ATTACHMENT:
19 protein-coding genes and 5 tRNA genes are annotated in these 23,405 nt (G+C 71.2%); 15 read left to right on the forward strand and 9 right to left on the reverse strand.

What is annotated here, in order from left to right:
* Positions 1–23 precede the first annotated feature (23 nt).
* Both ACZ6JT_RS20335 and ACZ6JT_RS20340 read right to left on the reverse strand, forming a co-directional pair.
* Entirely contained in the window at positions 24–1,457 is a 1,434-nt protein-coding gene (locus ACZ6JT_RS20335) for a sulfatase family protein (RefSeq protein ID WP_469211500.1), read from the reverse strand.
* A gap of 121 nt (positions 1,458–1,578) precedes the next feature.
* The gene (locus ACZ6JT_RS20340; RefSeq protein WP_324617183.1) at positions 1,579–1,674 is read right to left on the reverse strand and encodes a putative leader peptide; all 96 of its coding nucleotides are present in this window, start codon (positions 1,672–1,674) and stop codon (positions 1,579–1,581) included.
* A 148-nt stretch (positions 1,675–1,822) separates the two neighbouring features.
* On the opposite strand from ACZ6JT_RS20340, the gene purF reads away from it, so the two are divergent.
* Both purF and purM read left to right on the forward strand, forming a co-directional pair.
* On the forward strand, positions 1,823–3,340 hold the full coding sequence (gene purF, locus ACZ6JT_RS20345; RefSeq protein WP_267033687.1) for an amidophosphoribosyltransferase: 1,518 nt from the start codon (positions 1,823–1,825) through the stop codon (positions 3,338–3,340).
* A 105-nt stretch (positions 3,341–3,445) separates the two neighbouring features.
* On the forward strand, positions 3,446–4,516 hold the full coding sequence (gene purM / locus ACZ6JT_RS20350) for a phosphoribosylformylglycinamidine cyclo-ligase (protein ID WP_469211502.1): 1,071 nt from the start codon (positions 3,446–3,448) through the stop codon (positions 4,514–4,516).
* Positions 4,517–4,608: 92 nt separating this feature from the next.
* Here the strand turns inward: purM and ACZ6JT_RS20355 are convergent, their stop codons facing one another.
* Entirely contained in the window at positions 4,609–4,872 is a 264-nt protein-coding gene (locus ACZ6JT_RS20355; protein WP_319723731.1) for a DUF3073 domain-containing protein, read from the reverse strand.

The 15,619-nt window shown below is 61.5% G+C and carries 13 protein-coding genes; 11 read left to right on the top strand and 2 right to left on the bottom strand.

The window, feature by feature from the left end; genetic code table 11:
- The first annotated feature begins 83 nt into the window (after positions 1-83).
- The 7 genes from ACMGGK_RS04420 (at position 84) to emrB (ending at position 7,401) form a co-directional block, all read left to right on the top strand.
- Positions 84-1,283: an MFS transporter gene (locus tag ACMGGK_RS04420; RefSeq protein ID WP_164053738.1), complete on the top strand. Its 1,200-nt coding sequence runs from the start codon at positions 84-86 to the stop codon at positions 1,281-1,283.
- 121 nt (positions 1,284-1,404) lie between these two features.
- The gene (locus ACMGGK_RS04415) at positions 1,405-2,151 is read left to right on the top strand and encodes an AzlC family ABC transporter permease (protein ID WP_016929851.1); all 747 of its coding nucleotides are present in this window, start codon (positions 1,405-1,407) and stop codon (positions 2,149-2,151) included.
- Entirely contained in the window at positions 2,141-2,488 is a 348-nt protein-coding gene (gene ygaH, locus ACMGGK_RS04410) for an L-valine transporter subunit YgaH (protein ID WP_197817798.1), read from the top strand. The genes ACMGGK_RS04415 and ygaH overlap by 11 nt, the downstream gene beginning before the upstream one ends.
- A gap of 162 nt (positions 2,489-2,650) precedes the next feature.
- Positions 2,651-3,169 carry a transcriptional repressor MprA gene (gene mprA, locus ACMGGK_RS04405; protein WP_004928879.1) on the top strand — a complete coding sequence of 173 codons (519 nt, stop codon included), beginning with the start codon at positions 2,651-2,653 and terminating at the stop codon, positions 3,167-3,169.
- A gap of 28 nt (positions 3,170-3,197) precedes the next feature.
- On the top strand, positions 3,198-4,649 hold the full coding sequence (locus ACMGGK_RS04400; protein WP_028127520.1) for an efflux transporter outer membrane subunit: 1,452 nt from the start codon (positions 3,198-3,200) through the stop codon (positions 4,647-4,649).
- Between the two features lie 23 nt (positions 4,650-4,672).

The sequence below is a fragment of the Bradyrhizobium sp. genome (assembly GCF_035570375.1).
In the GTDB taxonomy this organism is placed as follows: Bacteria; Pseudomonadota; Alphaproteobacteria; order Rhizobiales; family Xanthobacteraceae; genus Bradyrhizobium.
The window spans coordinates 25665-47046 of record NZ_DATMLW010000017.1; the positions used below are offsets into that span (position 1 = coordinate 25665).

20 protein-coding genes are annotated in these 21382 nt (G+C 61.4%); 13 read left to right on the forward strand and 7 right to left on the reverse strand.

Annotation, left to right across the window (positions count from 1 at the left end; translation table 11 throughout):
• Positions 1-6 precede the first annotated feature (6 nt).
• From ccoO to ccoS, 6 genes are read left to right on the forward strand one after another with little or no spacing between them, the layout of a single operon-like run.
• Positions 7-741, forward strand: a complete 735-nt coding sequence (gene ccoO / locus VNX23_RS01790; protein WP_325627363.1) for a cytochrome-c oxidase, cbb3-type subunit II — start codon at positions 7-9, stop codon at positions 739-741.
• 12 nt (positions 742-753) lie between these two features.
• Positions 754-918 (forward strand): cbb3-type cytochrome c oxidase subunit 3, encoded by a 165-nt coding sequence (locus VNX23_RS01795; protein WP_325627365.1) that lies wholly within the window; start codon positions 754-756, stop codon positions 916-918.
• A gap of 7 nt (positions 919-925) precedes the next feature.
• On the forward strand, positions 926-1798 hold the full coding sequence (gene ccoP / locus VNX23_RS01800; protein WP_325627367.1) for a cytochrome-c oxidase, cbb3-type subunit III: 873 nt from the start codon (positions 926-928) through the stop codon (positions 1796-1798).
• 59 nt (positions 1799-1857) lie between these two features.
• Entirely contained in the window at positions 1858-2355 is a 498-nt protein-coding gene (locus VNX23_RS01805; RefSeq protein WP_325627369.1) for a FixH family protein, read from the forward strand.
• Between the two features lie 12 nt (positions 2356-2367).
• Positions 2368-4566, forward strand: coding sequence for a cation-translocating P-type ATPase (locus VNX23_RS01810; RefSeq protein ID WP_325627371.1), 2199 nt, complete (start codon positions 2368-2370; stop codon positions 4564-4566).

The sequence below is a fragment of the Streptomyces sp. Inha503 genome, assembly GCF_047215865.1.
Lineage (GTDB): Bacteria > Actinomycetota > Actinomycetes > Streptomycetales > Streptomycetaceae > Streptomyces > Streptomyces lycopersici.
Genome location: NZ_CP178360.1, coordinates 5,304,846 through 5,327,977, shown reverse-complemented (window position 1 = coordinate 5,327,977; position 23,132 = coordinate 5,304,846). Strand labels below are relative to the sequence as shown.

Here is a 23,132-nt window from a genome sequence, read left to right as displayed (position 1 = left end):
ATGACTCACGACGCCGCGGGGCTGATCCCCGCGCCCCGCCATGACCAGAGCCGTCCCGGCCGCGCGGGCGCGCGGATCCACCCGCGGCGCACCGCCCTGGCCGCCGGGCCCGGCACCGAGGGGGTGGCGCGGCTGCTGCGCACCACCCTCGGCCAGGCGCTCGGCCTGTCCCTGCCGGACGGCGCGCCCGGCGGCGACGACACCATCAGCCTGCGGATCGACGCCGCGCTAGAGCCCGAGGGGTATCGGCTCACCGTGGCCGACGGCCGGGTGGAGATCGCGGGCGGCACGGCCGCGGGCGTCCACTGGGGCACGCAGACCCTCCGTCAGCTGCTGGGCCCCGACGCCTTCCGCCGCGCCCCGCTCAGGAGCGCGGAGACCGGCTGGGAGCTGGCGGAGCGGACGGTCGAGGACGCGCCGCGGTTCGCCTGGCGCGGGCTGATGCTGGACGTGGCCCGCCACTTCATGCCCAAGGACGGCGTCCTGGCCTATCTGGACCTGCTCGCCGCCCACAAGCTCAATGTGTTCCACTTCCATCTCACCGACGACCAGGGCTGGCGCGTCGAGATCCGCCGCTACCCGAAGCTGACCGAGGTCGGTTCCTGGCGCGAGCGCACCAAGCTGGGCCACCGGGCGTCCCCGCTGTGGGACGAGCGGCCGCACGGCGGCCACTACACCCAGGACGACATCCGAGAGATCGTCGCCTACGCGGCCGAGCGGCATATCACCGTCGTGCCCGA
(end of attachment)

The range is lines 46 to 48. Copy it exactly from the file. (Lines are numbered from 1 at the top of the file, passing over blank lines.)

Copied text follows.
The sequence below is a fragment of the Streptomyces sp. Inha503 genome, assembly GCF_047215865.1.
Lineage (GTDB): Bacteria > Actinomycetota > Actinomycetes > Streptomycetales > Streptomycetaceae > Streptomyces > Streptomyces lycopersici.
Genome location: NZ_CP178360.1, coordinates 5,304,846 through 5,327,977, shown reverse-complemented (window position 1 = coordinate 5,327,977; position 23,132 = coordinate 5,304,846). Strand labels below are relative to the sequence as shown.